When it comes to filmmaking, shooting a sports piece is a completely different game from standard filmmaking. The narrative of sports footage doesn't lie in a script, nor is it marked by any artful transitions or any choreographed scene structure. The sport itself dictates the course of events.
It's the ultimate in action and reaction. Sports can hook audiences, keeping them unblinking and downright addicted what's transpiring in the game. Nothing is left to the imagination, and the key to getting it right is capturing the action from start to finish.
As an amateur filmmaker, realistically, you're just not going to get the same quality as what you see on television during football or baseball games. Pro sports videographers use fancy cameras that can shoot as much as 3,000 frames per second, and technical directors draw from multiple camera sources mounted on high-tech rigs all over the field. Odds are you're not going to have access to that kind of equipment, but at the same time, you're not going to need all those bells and whistles to get good sports footage. There are some simple tricks to it that get the job done.
Also, as an actor, any special abilities you have in the realm of sports are fair game for a demo reel. Though you won't be behind the camera, it's still important to know the techniques for getting the best shots. It may help you determine what to do in front of the camera.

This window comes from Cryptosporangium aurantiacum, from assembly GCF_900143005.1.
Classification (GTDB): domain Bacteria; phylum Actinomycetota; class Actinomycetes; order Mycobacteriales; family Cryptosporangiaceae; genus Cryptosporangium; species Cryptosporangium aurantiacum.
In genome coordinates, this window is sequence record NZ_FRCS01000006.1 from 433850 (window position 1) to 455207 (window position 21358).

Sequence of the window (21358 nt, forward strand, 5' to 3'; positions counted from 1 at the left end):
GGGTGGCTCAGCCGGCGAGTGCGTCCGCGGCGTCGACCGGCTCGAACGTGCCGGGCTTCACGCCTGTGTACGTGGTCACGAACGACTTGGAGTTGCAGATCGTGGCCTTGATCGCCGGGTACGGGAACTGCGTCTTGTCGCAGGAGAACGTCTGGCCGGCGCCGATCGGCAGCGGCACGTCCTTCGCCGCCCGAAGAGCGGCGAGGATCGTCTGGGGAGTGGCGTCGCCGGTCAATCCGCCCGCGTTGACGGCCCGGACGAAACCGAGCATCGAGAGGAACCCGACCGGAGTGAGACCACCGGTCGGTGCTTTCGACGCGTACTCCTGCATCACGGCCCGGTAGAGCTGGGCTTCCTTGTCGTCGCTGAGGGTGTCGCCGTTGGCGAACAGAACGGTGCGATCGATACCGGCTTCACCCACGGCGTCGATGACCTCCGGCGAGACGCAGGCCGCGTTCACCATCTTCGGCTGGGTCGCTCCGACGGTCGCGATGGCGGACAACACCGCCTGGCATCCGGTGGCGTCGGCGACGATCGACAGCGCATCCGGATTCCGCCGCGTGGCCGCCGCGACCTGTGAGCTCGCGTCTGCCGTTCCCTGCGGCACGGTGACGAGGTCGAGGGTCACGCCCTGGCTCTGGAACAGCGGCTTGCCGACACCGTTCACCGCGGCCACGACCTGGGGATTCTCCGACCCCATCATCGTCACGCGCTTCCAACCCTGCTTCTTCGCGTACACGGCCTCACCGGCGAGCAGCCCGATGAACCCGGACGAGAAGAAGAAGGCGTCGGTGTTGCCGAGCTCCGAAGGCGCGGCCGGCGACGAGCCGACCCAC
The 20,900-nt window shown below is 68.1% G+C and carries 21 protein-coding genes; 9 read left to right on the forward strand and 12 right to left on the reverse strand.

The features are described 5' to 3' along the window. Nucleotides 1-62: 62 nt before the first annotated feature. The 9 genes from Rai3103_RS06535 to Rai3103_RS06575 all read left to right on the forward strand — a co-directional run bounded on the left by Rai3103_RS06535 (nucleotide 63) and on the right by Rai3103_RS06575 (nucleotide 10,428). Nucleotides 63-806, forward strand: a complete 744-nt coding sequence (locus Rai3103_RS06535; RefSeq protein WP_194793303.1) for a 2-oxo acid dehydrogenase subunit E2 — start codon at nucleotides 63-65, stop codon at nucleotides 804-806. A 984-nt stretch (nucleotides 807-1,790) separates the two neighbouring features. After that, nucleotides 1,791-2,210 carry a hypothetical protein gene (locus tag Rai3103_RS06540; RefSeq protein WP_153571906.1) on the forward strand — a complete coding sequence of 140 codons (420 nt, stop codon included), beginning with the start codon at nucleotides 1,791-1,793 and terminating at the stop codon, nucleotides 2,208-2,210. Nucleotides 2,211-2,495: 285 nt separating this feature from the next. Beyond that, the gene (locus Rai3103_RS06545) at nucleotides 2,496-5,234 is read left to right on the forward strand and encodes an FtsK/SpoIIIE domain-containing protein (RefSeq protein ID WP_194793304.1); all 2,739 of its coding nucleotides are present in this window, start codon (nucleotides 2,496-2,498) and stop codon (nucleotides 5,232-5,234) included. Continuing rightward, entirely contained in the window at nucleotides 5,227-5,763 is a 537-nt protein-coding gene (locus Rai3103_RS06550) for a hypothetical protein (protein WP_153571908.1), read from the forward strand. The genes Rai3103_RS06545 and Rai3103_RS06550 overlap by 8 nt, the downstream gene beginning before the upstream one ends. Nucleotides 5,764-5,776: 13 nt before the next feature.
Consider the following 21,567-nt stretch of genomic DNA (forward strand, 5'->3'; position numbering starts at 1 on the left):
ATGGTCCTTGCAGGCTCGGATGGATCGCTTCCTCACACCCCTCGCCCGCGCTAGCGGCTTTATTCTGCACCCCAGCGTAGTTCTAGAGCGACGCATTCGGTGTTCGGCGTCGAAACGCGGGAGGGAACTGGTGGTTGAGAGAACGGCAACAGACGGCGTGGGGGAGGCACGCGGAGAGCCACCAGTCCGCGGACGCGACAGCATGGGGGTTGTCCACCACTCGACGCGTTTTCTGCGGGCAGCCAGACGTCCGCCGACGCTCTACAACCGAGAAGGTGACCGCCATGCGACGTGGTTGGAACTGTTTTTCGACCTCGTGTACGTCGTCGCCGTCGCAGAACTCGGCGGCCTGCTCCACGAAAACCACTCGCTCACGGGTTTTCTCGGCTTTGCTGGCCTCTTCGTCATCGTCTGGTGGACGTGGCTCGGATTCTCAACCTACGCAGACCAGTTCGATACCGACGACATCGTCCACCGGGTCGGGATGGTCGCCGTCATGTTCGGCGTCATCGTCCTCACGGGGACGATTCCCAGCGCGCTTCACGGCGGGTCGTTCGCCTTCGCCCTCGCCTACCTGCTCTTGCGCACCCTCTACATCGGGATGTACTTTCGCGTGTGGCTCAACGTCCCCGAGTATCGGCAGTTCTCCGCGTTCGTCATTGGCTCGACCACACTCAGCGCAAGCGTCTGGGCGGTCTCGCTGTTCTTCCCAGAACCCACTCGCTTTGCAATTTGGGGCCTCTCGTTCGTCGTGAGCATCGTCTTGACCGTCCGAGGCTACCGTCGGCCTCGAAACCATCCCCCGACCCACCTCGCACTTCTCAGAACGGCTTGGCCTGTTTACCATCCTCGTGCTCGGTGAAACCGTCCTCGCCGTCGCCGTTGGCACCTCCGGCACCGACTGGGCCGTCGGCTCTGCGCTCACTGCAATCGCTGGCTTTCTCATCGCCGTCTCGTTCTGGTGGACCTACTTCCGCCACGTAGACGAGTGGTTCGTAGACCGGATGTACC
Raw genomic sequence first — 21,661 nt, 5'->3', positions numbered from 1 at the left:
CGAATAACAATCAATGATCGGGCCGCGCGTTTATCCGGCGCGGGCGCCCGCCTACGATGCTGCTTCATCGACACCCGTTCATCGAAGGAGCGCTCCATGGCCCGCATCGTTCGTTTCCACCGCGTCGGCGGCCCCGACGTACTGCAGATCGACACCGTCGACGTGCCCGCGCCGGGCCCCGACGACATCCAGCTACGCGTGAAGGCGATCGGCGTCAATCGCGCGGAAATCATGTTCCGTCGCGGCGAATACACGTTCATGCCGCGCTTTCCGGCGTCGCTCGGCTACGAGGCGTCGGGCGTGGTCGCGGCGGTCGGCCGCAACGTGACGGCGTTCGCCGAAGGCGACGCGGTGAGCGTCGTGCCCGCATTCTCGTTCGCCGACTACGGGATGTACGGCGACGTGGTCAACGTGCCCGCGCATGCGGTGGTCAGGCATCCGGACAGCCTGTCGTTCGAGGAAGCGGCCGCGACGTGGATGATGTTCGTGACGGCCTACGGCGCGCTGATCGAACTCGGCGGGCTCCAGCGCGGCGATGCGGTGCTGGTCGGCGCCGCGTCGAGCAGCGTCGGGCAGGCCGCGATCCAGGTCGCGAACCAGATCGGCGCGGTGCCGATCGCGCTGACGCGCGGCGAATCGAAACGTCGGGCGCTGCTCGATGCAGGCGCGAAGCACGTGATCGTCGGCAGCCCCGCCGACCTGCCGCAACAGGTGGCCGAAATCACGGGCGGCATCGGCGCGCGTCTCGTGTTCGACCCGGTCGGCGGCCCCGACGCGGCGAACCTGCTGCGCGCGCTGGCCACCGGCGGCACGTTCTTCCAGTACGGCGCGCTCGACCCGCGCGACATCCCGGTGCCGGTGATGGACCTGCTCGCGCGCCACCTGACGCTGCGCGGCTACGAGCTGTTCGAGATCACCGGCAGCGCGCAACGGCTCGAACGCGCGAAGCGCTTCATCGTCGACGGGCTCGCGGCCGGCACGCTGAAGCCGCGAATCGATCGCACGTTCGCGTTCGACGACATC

So here are a few tips for shooting a winning sports video.
Know the sport.
Different sports feature different types of action. Whether the subject of your project is tackling, or doing triple axels, you need to be able to anticipate and follow the action to get good footage. If the sport is new to you as a filmmaker, study it ahead of time, watch a lot of footage others have taken, and go in with a game plan. If you're an actor working with a videographer, talk about the sport and go over what you're looking to have captured on camera before shooting.
There's a lot of movement in any sport. Trying to zoom in and capture nuances is not going to get you any useable footage—unless you have a camera that shoots 3,000 frames per second, and even then it's still questionable. At best, it will be jumpy and too quick for the eye to discern. When you're shooting sports action—particularly if there's more than one athlete involved—your best bet is to stay in as wide a shot as possible. You'll have a better chance of catching the complete action from start to finish.
Don't switch sides.
Getting different wide angles on the action is all well and good, but can be confusing if you alter your vantage point more than 180 degrees. The 180 rule applies to all of filmmaking—changing the angle on an action so drastically can end up confusing the audience—and it applies even more strongly to sports videography. When a hockey offense is advancing toward the goal and you switch sides of the rink before the slap shot, it's going to look like you suddenly switched sides of the ice! That's disorienting.
Stay in the game.
Don't miss a moment of the action—that is, never stop recording when you start shooting. If you're missing anything, even a few split seconds, you're going to have a gaping hole that no editing software can fudge in your finished product. Sports are the ultimate in action and reaction, and you have to stay in the game if you want to win.